Holmes likens his winemakers to artists. “You don’t tell Picasso how to paint,” he says. Instead, he gives them full reign when it comes to making their varietals. Marco Di Giulio, a single vineyard Cabernet Sauvignon specialist and Napa cult winemaker “purist,” and Greg La Follette, named one of the five best Pinot Noir winemakers in the world by wine expert Robert Parker, are included in Holmes’ portfolio.

    La Follette says Holmes is “generous with his praise” and, although he stays involved, “he lets the winemaker go where he wants with making the wine.” La Follette goes on to say Holmes is “incredible in his philanthropy. That sets him apart from everyone. He wants to create a good life for his wife and children and to give back.”

The Wheelchair Foundation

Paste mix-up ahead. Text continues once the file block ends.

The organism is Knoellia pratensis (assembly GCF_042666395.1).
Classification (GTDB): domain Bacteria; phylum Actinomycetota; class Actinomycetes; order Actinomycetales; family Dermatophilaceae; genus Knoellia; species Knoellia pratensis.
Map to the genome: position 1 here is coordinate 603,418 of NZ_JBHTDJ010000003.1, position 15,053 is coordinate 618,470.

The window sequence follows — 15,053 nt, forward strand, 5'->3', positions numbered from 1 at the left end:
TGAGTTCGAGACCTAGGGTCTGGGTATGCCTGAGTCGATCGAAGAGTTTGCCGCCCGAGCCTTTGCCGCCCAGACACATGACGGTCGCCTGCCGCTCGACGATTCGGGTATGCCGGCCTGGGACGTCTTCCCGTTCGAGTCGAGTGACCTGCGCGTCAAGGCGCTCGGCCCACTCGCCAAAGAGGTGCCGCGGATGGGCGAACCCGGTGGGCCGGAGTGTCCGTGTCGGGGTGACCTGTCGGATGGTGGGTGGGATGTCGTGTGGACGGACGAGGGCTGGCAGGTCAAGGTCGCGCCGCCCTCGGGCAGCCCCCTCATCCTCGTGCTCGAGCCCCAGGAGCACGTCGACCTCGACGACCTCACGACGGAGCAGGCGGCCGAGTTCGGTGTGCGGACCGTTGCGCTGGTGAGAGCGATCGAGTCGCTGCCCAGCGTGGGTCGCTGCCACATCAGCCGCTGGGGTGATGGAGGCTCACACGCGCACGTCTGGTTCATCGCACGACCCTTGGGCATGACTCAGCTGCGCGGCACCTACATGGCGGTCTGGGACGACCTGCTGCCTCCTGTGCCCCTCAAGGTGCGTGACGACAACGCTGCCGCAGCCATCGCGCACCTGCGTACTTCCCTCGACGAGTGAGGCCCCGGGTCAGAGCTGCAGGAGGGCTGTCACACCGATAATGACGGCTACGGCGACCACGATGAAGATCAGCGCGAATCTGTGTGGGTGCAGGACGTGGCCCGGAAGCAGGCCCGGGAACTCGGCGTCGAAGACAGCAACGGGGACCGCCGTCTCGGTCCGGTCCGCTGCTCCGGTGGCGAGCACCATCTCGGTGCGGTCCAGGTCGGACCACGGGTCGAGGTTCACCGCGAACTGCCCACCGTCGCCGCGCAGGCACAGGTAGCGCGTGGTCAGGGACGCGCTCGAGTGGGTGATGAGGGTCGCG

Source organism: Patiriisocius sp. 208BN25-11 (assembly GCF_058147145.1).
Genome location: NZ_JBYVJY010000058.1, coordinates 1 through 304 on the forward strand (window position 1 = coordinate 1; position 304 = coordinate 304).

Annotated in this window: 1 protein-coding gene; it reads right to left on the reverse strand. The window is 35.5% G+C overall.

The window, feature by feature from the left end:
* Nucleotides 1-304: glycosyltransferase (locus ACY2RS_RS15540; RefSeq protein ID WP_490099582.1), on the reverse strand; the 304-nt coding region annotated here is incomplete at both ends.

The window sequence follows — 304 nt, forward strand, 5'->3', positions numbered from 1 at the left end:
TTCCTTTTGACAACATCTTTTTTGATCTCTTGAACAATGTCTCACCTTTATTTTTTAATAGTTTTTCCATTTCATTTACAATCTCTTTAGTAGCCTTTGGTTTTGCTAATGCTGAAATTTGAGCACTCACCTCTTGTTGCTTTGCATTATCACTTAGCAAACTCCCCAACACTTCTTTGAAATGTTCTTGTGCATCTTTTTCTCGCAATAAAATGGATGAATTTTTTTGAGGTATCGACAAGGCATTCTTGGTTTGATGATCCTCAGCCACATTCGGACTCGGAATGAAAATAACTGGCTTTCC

It was in fact a Lookout Ridge Pinot Noir (Keefer Ranch, Sonoma Coast 2001) made by La Follette, that sparked a relationship between Holmes and Ken Behring, the former owner of the Seattle Seahawks. In 2004, Holmes was attending the Second Annual California Cult Wines Classic Dinner at the Ritz-Carlton in San Francisco, where his wine was the only Pinot Noir to win “Next Generation Cult Wine” status. Behring, who’s known for his philanthropy, purchased a bottle for $1,500. (The beneficiary of the event was the American Institute of Wine and Food Norcal “Days of Taste,” which was developed by Julia Child to educate school children about nutrition.) It was while socializing after the purchase that Behring told Holmes about the Wheelchair Foundation, a nonprofit he had founded to provide wheelchairs to those who can’t afford them.